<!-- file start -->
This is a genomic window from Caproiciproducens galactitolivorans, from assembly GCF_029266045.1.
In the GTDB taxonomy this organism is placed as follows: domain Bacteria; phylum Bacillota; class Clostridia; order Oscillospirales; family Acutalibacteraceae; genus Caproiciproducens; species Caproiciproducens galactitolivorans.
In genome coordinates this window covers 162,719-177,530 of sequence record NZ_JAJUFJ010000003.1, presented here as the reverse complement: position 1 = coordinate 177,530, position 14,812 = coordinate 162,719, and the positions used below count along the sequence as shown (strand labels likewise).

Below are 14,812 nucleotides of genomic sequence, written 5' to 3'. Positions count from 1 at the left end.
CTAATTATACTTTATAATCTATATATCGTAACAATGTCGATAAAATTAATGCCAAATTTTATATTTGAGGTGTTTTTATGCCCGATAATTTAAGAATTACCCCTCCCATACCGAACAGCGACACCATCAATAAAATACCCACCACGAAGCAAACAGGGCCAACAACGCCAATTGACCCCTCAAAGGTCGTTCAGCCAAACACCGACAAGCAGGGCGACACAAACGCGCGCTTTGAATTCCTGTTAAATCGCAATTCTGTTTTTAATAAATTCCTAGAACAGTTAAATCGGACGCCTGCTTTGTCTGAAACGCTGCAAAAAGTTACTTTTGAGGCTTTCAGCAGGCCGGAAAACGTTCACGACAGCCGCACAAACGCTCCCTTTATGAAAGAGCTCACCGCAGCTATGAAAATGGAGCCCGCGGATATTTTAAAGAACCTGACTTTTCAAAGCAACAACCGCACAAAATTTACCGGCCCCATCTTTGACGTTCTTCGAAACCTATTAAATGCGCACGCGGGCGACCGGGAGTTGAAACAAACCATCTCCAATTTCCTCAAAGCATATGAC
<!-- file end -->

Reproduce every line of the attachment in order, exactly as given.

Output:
This is a genomic window from Caproiciproducens galactitolivorans, from assembly GCF_029266045.1.
In the GTDB taxonomy this organism is placed as follows: domain Bacteria; phylum Bacillota; class Clostridia; order Oscillospirales; family Acutalibacteraceae; genus Caproiciproducens; species Caproiciproducens galactitolivorans.
In genome coordinates this window covers 162,719-177,530 of sequence record NZ_JAJUFJ010000003.1, presented here as the reverse complement: position 1 = coordinate 177,530, position 14,812 = coordinate 162,719, and the positions used below count along the sequence as shown (strand labels likewise).

Below are 14,812 nucleotides of genomic sequence, written 5' to 3'. Positions count from 1 at the left end.
CTAATTATACTTTATAATCTATATATCGTAACAATGTCGATAAAATTAATGCCAAATTTTATATTTGAGGTGTTTTTATGCCCGATAATTTAAGAATTACCCCTCCCATACCGAACAGCGACACCATCAATAAAATACCCACCACGAAGCAAACAGGGCCAACAACGCCAATTGACCCCTCAAAGGTCGTTCAGCCAAACACCGACAAGCAGGGCGACACAAACGCGCGCTTTGAATTCCTGTTAAATCGCAATTCTGTTTTTAATAAATTCCTAGAACAGTTAAATCGGACGCCTGCTTTGTCTGAAACGCTGCAAAAAGTTACTTTTGAGGCTTTCAGCAGGCCGGAAAACGTTCACGACAGCCGCACAAACGCTCCCTTTATGAAAGAGCTCACCGCAGCTATGAAAATGGAGCCCGCGGATATTTTAAAGAACCTGACTTTTCAAAGCAACAACCGCACAAAATTTACCGGCCCCATCTTTGACGTTCTTCGAAACCTATTAAATGCGCACGCGGGCGACCGGGAGTTGAAACAAACCATCTCCAATTTCCTCAAAGCATATGAC